An exclusive look at Jonas Lindstroem’s series of street-life vignettes for Reebok

Osifeso notes that “there are very few universally understood experiences that we all share as people. One of those experiences would be the innocence and curiosity of being a child.” So the creative team leaned heavily into “those moments of childlike wonder with the environments and situations our boys find themselves in. Some subtle, and some not so.”
Although the film has a remarkably unscripted and candid feel, the team wanted the protagonists to bring themselves into the process, “giving their characters a personality that comes from their own experience,” as Lindstroem puts it. So the team allowed themselves certain freedoms. “We always had a plan for each moment,” continues the director, “but on set, we experimented with certain scenes and tried to capture life happening in front of us.”
The campaign has launched across Reebok’s Instagram and YouTube channels.
Creatively, the team was made up of Kerby Jean-Raymond, the vice president of Reebok, and cinematographer James Laxton, as well as production designer Carlos Lazlo. Lindstroem and the team wanted the whole film to feel “really vivid” like “life seen through the eyes of a child”. With this approach, they aimed at creating a memory-based narrative, reflecting memories playing in your head, “of your childhood, your upbringing, your recollection of places, experiences, moments,” explains Lindstroem. “There is a certain surrealism woven into it that makes some moments feel slightly larger than real life, slightly more magic – only the way a child could see the world.” Osifeso wants people to find familiarity in Reebok’s products and its storytelling, hence why they chose this style of storytelling for this latest campaign.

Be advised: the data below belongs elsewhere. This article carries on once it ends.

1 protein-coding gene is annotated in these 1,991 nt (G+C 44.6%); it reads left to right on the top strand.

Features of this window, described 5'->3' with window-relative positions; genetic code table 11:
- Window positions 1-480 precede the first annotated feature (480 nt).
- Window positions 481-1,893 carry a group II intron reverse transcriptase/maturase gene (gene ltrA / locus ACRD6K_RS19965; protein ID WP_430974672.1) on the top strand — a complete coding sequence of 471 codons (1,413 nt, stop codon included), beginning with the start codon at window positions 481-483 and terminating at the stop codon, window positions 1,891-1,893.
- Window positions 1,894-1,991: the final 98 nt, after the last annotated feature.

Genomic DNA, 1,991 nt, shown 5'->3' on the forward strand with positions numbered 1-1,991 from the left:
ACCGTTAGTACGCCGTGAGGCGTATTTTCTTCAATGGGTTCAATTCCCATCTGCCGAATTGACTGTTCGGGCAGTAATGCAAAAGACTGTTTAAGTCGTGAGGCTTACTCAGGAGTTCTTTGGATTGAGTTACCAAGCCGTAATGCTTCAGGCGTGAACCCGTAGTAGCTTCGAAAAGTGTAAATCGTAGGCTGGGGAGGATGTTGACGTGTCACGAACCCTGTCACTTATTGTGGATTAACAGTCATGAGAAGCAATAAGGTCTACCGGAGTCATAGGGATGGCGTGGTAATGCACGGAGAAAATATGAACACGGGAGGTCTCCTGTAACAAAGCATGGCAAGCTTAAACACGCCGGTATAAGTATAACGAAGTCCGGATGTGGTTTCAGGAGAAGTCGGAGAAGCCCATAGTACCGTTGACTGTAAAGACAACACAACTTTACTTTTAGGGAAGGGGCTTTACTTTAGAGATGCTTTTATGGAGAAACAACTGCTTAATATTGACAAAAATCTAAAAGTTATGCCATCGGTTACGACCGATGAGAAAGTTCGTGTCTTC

Osifeso adds that when he first had the idea of “Reconnect”, he visualised it through Lindstroem’s lens, “so there wasn’t much of a need to adapt our respective visions because we began from a place of complete alignment. There’s a certain beauty and sense of familiarity to [Lindstroem’s] pieces that this film needed, in order to be all that it could be.”

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